4. Chavelli Sulikowska Chavelli Sulikowska says:

    What a trail blazer I was under the impression Miss Bird ventured to Colorado to convalesce from a degenerative back illness however she makes no complaint or mention of recuperation in her intrepid and hellishly exciting account of her time in the heart of the Rockies So matter of fact she seems to take the ruffians and outlaws drovers and mustangs Indians and black bears all in her stride She delves into canyons and crevices clings to rock faces wrangles unruly cattle and survives snow storms Her language is languid poetic in parts and reminiscient of Steinbeck's passages descibing the beauty of Salinas Valley An accurate depiction of the monumental achievements of a solo female traveler in the days before lonely planet google maps and travel blogs

  5. Adam Adam says:

    This collection of letters written by a badass lady traveling the untamed Rockies in 1873 is wonderful except of course the ugly language about native Americans

  6. Marian Marian says:

    I knew Isabella Bird was a Victorian solo traveler who had visited far off places such as China on her own What I didn't know was what a great writer she actually was Adventures in the Rocky Mountains contains excerpts from her book A Lady's Life in the Rocky Mountains 1879 Surprisingly for a travelogue here you'll find a variety of experiences and emotions from courage and trepidation to hilarity and friendship I was really impressed by Isabella's fearlessness paired with her knitting needles and an honest confession of her physical weaknesses Still this middle aged lady exhibits far stamina than I could ever dream of whether it's braving out the freezing cold in a cabin or helping cowboys round up their cattle Through it all she focuses on the exhilarating beauty of the Rocky Mountain landscape which is the subject of all her voluntary hardships and a lesson to all of us privileged to travel comfortably not to take it for grantedAmong other uirky characters Mr Mountain Jim Nugent features freuently a handsome rugged desperado who is determined Isabella shall achieve her goal of climbing Pikes Peak Colorado Behind the genteel prose it's clear Ms Bird and Mountain Jim have a thing for each other but Jim's criminal past and alcoholism makes it a futile and bittersweet romanceModern readers should know that Isabella was a person of her time in many ways so there are some derogatory references to Native and African Americans early in the book Interestingly in a later letter she does strongly condemn the way the US government treated the Native Americans p 93–94In both history and human element Adventures in the Rocky Mountains packs a lot of punch for a mere collection of excerpts When I got to the end I regretted not having read the full original and I probably will someday Recommended if you want to read an eye witness account of the Old West from a uniue perspective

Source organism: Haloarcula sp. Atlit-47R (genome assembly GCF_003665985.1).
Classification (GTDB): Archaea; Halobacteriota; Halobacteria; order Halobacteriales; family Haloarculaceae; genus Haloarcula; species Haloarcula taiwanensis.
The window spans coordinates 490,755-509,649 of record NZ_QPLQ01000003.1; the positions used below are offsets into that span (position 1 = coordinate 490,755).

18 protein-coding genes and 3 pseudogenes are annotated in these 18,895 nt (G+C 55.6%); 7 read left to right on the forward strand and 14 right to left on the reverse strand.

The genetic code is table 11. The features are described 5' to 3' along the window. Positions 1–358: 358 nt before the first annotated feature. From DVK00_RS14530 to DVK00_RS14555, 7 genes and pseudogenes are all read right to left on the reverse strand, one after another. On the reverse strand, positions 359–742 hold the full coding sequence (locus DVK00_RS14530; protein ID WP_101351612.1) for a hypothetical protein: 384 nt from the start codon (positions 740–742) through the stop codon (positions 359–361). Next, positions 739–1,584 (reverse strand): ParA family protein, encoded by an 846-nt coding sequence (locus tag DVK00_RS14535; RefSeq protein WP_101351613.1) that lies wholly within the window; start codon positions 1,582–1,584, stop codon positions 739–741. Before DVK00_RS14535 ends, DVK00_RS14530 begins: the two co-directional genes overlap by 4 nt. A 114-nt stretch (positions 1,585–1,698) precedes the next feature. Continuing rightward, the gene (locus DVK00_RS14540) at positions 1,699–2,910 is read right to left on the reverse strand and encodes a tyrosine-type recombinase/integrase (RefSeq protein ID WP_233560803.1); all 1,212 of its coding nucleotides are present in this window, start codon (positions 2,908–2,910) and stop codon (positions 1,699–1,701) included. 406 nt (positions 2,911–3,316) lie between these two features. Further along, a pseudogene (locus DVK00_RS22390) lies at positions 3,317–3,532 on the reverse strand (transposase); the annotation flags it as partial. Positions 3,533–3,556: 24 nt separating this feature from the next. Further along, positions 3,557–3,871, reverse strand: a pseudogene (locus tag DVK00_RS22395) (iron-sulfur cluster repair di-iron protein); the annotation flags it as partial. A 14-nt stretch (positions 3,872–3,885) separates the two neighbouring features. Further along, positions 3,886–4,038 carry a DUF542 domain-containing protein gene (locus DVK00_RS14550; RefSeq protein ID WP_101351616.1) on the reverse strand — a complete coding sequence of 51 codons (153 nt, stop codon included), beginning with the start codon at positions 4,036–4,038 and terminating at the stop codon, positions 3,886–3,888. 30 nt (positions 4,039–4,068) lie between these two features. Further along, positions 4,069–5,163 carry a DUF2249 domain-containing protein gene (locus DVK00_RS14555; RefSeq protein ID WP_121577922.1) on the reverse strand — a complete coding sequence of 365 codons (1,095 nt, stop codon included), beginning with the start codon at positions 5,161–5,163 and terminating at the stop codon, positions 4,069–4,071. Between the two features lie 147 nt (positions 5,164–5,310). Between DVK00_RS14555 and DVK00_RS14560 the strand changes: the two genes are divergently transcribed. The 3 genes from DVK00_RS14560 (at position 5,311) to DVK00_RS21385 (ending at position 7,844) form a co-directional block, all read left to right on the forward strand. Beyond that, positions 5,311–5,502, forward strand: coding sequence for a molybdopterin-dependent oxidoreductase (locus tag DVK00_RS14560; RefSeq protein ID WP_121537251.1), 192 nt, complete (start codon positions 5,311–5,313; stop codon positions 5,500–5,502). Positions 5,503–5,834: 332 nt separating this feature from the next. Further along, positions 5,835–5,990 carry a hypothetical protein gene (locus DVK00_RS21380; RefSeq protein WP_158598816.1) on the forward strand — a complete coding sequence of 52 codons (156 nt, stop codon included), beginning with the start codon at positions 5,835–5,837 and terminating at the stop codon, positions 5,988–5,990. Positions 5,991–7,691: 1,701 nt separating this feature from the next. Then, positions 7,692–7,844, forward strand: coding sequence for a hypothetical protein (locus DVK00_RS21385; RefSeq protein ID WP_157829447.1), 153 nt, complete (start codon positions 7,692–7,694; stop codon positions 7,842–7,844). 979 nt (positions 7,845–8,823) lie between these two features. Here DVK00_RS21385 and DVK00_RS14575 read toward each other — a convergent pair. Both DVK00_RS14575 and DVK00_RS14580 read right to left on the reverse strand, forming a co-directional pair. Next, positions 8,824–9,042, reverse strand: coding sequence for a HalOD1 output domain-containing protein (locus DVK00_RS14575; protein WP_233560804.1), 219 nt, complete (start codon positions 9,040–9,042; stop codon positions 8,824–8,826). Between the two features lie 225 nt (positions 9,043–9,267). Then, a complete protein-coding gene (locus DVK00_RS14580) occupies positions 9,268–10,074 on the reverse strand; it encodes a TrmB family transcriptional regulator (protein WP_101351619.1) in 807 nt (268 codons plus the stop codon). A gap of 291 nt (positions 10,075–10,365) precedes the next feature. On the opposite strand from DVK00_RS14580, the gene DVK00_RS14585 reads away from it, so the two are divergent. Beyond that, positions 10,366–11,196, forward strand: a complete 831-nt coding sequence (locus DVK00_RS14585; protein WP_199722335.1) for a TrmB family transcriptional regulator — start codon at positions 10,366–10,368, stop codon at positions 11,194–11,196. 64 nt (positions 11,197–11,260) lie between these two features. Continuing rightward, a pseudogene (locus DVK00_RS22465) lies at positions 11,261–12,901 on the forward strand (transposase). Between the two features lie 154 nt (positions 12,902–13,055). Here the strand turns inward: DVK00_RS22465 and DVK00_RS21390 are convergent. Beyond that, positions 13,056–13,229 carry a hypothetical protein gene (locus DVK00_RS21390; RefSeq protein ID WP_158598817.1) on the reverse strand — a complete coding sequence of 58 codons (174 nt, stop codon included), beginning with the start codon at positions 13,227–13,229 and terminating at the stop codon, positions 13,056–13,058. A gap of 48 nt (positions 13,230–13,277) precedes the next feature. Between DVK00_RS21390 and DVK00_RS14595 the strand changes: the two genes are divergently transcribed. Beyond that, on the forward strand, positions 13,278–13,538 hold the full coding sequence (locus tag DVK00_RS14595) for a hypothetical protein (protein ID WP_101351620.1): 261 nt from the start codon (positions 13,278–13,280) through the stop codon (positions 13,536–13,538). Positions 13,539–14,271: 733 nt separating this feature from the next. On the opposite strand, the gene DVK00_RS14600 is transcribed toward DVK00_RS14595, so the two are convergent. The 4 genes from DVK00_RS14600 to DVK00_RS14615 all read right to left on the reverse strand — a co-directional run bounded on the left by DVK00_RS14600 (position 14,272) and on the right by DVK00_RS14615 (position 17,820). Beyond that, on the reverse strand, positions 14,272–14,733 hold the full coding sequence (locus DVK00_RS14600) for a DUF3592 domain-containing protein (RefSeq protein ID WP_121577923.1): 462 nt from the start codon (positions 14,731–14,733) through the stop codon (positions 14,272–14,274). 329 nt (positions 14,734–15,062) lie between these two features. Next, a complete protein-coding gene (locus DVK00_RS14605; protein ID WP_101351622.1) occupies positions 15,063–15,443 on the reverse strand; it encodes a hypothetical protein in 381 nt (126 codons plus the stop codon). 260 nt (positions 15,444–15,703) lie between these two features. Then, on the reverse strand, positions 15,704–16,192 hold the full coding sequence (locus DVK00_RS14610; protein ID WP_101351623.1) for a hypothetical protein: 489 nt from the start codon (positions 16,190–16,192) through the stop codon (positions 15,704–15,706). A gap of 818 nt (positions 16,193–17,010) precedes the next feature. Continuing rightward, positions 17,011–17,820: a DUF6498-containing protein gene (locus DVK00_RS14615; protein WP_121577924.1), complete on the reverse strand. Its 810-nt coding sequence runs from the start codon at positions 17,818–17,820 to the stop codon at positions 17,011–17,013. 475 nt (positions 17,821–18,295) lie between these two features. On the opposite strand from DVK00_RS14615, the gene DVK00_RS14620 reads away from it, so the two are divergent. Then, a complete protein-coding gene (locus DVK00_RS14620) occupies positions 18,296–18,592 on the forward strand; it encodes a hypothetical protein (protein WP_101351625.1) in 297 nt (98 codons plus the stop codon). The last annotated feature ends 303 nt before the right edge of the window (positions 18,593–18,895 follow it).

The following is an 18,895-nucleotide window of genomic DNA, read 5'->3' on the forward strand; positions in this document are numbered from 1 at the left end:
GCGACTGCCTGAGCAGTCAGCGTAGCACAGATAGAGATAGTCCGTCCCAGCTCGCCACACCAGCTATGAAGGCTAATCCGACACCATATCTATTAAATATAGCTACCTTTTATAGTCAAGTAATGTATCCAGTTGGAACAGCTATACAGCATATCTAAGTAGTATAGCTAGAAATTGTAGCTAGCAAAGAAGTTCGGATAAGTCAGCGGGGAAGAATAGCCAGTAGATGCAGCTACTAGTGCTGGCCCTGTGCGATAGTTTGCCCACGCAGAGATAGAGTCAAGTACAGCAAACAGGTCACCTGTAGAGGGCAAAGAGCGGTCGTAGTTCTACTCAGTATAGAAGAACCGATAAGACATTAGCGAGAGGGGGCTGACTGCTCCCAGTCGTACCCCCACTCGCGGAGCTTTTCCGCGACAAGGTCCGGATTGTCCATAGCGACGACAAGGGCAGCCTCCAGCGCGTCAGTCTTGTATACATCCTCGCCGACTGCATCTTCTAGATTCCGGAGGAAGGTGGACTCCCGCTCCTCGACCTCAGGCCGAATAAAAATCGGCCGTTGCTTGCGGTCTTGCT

7. Don Don says:

    Contnuing to work my way through this set of Penguin 'Great Journeys' and stumbled on this gem Bird clearly a most remarkable woman at the age of 40 and after a long history of ill health and depression in the year 1873 sets of to explore the wilderness of the Rocky Mountains heading east from San Francisco and into the 'parks' including South Park of Colorado Her descriptive writing recorded in letters back home to her sister in England reach the sublime as she describes mountains like and forest as well as a giant spherical moon hanging in a crisp frosty sky purple sunsets and golden dawns It is interesting that her status as a women is no barrier to her the journeys she embarks on The wild Western folk she encounters uncouth ruffians for the most part are struck dumb with respect for the lone travelling female and for the most part she is able to rely on the kindness of these strangers Most enjoyable read left with a feeling of envy for her courage in being able to make this great trip

  8. Chester Clement Chester Clement says:

    I had a hard time finishing this book mostly because of the archaic and poetic style of overly descriptive writing of which sometimes I could only read 6 7 pages max a day but eventually the reading sort of 'grows' with me from halfway through to the end The adventure revolved around plains parks and mountains with majestic views and a lot of wildlife at the beginning of the journey from my point of view she was a lady who sought adventure but craved the comfort of a 'luxurious' stay which was rather vexatious to read about but with the winter coming and some financial shortcomings her adventure became tough and challenging and towards the end of the book she got what she wanted to have a plucky adventure like no other which is something admirable and highly respectable of a woman

  9. Saranga Saranga says:

    To travel the world alone is a no mean feat To do it in the nineteenth century male dominated society is sheet bravery This book is actually an abridged version of Isabella Bird's popular adventure book A lady's life in the Rocky mountains In this her letters to her sister show that Bird was exceptionally intrepid She traveled alone in the lawless Colorado staying in remote places and interacting with people of all kinds Her description of the beautiful untouched Sierra and Rocky mountains transports you to those magnificent creations of the nature The only disappointment is that this book ends rather abruptly

  10. Rory Bergin Rory Bergin says:

    Loved it Apart from comments about the 'natives' this is a thoroughly entertaining read Infectious and enthusiastic